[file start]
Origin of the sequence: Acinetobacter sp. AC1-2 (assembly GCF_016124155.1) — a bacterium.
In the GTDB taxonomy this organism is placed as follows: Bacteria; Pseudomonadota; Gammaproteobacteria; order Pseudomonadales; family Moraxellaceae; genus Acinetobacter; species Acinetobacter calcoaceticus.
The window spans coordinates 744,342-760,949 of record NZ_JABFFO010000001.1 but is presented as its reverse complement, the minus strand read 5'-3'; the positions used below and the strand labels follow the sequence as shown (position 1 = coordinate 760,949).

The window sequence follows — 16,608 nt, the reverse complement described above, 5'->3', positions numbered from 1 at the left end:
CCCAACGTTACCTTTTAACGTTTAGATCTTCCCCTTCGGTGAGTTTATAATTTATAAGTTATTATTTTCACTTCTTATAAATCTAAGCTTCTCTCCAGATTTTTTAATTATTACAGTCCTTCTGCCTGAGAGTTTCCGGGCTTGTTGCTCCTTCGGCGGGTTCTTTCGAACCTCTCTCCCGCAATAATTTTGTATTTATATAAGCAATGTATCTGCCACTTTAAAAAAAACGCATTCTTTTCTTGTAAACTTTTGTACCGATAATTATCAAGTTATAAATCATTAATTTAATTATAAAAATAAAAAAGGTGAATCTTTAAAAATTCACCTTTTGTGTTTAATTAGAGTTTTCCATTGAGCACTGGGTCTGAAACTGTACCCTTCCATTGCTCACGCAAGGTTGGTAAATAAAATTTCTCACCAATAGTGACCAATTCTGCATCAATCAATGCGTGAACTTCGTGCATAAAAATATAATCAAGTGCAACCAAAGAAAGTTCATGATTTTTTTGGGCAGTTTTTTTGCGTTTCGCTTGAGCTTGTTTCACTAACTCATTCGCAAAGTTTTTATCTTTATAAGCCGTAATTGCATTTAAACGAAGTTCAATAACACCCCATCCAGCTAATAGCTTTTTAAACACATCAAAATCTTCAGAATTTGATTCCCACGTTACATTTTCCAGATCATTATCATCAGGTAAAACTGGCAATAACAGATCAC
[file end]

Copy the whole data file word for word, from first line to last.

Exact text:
Origin of the sequence: Acinetobacter sp. AC1-2 (assembly GCF_016124155.1) — a bacterium.
In the GTDB taxonomy this organism is placed as follows: Bacteria; Pseudomonadota; Gammaproteobacteria; order Pseudomonadales; family Moraxellaceae; genus Acinetobacter; species Acinetobacter calcoaceticus.
The window spans coordinates 744,342-760,949 of record NZ_JABFFO010000001.1 but is presented as its reverse complement, the minus strand read 5'-3'; the positions used below and the strand labels follow the sequence as shown (position 1 = coordinate 760,949).

The window sequence follows — 16,608 nt, the reverse complement described above, 5'->3', positions numbered from 1 at the left end:
CCCAACGTTACCTTTTAACGTTTAGATCTTCCCCTTCGGTGAGTTTATAATTTATAAGTTATTATTTTCACTTCTTATAAATCTAAGCTTCTCTCCAGATTTTTTAATTATTACAGTCCTTCTGCCTGAGAGTTTCCGGGCTTGTTGCTCCTTCGGCGGGTTCTTTCGAACCTCTCTCCCGCAATAATTTTGTATTTATATAAGCAATGTATCTGCCACTTTAAAAAAAACGCATTCTTTTCTTGTAAACTTTTGTACCGATAATTATCAAGTTATAAATCATTAATTTAATTATAAAAATAAAAAAGGTGAATCTTTAAAAATTCACCTTTTGTGTTTAATTAGAGTTTTCCATTGAGCACTGGGTCTGAAACTGTACCCTTCCATTGCTCACGCAAGGTTGGTAAATAAAATTTCTCACCAATAGTGACCAATTCTGCATCAATCAATGCGTGAACTTCGTGCATAAAAATATAATCAAGTGCAACCAAAGAAAGTTCATGATTTTTTTGGGCAGTTTTTTTGCGTTTCGCTTGAGCTTGTTTCACTAACTCATTCGCAAAGTTTTTATCTTTATAAGCCGTAATTGCATTTAAACGAAGTTCAATAACACCCCATCCAGCTAATAGCTTTTTAAACACATCAAAATCTTCAGAATTTGATTCCCACGTTACATTTTCCAGATCATTATCATCAGGTAAAACTGGCAATAACAGATCAC